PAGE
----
Why Wait For Washington To Solve Our Biggest Problems?

It’s time to stop acting like our biggest problems are someone else’s problem.

As we begin the New Year and a new political era it’s time for us to be honest with ourselves; we were foolish to think that the federal government would solve our most pressing problems anyway.

The truth is that looking to government as the primary way of addressing the biggest problems we face is both naive, dangerous and a little bit lazy. In our new political reality, Americans need to embrace the radical self-reliance that is so unique to our nation.

Franklin D. Roosevelt said, “In the truest sense, freedom cannot be bestowed; it must be achieved.” The same is true of solving our problems. We must achieve the solutions, they will not be bestowed upon us.

It’s time to stop acting like our biggest problems are someone else’s problem.

Lets face it — there is a certain laziness in liberalism that assumes the government will take care of “it” for us — that there is some group of people sitting in some capital somewhere whose job it is to deal with our problems.

At times, there is also a laziness in entrepreneurship. Maybe you can make $10 billion by creating an app that sends photos which disappear, but is that meaningful? Does that improve the world?

A high percentage of businesses which are celebrated and admired have little social utility. Many actually do harm. If we assume that government isn’t going to solve our biggest problems shouldn’t we expect more from business? Shouldn’t we expect that our most creative entrepreneurs use their genius to solve problems that matter?

It may be that this can be the moment when we truly accept that the federal government will at best be incompetent — and at worst will be dangerous — and we can take on the responsibility that has always been ours.

We can no longer wait for someone else to solve our problems. The world’s problems are our problems — it’s up to us to solve them.

This is the most American of all ideals. It’s in our blood. It’s in our history. It’s in our fundamental nature. We reject the notion that wisdom comes from above us, we reject the notion that one man or woman controls us. We reject the notion that the luck of an election confers unquestioned authority.

Catastrophic climate change, the existential threat to us all, is the best example of an ominous threat that cannot and will not be solved by government.

The good news is that thanks to the power of innovation we have the solutions, and for the first time in history the math is on our side. We have reached the renewable energy tipping point — that place where the math makes solar and wind a better option than burning fossil fuels.

For the last ten years Lazard Ltd.’s Global Power, Energy and Infrastructure Group has published an annual study comparing the cost of generating energy from fossil, nuclear and renewable technologies called the Levelized Cost of Energy (LCOE) analysis.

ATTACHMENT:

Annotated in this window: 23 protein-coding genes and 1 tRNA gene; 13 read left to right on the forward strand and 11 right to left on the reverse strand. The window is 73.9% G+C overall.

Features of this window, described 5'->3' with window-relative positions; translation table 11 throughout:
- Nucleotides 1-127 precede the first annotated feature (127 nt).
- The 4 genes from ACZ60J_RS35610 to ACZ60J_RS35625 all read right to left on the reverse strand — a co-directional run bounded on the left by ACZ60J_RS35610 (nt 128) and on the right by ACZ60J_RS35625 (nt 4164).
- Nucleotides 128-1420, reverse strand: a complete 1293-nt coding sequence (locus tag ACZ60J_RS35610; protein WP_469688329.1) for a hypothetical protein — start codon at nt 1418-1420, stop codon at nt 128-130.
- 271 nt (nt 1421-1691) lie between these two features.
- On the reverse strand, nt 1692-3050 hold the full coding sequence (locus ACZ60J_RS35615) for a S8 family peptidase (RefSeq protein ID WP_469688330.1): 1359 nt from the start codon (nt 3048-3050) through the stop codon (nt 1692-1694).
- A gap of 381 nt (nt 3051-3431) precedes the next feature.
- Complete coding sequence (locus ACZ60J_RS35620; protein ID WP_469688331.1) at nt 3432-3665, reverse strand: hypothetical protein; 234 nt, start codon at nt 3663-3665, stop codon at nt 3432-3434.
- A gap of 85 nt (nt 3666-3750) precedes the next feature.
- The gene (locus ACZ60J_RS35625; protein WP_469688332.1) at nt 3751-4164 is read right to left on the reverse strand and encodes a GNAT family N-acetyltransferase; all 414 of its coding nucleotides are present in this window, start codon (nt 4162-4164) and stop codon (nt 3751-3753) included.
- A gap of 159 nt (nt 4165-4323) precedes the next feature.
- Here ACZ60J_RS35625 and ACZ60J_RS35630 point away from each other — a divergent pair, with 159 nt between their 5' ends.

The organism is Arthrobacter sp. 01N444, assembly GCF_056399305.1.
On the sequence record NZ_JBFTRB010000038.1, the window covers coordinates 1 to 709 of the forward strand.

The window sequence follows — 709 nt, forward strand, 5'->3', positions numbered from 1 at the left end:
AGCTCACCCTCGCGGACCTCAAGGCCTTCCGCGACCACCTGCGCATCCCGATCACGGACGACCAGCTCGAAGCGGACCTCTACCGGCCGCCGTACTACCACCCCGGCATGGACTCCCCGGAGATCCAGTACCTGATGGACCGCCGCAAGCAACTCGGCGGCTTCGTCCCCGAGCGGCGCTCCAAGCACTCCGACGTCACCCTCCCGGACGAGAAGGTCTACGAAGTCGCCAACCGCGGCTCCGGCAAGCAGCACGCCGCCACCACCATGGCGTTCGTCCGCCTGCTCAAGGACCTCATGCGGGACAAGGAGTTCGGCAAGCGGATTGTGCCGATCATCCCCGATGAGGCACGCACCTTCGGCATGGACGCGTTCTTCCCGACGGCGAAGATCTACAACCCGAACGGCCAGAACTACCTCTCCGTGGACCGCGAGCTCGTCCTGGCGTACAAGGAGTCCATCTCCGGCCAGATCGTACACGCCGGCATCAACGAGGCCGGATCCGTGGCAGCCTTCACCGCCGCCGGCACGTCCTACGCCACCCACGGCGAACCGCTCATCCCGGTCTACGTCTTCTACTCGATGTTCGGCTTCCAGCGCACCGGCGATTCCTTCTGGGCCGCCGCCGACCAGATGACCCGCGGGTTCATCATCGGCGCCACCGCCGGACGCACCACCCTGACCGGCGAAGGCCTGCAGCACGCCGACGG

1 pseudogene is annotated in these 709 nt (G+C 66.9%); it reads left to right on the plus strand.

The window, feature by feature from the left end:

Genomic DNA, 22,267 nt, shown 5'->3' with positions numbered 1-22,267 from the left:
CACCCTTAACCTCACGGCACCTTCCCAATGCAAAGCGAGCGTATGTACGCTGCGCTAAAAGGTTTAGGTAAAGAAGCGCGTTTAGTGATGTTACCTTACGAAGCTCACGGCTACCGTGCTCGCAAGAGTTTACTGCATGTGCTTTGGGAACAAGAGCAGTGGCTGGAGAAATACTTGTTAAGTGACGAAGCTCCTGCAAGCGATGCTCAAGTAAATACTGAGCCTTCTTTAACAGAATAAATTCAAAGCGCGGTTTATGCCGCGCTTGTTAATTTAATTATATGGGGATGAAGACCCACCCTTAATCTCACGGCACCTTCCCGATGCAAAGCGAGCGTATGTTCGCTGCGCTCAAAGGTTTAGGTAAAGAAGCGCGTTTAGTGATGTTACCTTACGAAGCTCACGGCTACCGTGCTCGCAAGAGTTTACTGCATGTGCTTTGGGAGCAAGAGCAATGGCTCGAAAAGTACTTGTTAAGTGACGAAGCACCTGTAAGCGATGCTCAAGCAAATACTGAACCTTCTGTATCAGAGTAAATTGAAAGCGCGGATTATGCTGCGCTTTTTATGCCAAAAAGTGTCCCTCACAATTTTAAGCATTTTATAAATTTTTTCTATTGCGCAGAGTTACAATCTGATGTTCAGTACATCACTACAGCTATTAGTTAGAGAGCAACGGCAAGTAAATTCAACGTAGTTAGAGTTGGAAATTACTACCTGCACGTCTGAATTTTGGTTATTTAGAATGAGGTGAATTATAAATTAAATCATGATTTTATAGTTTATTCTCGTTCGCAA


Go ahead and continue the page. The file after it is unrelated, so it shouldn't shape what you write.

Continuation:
One major conclusion from this year’s report is that wind and solar is competitive on an unsubsidized basis against the dominant fossil fuels — in particular natural gas which has been seen as its biggest competitor. Coal by contrast is expensive, nuclear even more so because decommissioning costs are excluded from the LCOE calculation. Utility-scale solar costs are still declining, down approximately 11% from last year and average solar prices are down 62% since 2009.

Simply put, even with the massive subsidies that tax payers give the oil industry to keep it profitable ($4.8 billion a year with about half of that going to ExxonMobil, Shell, Chevron, BP, and ConocoPhillips) solar is the energy of the future, largely because of efficiencies in the supply chain and in photovoltaic technology .

Neither the White House nor the Congress made this change — it came from the market and the math.

Another critical issue where government has provided few real solutions is water scarcity. Like in energy, the good news is that innovation is leading the way. Entrepreneurs are taking fresh water from the air, are developing sensors to identify leaks and contamination and are building new, environmentally friendly ways to desalinate saltwater. As these technologies are adopted by more users the costs will drop dramatically.

There are many examples to be found across many issues and many sectors but almost everywhere you look you will see the most innovative solutions to our most pressing problems are coming from entrepreneurs and from the markets adoption of the tools they create.

American philanthropists are also an engine of innovation — Bill and Melinda Gates have transformed global health, Jeff Skoll has dramatically accelerated social entrepreneurship and Sean Parker is changing the way the world fights cancer.

Alexis de Tocqueville, the French historian who carefully studied America after independence wrote that “the greatness of America lies not in being more enlightened than any other nation, but rather in her ability to repair her faults.”

Let’s not wait for government to “repair our faults.”

It’s up to us.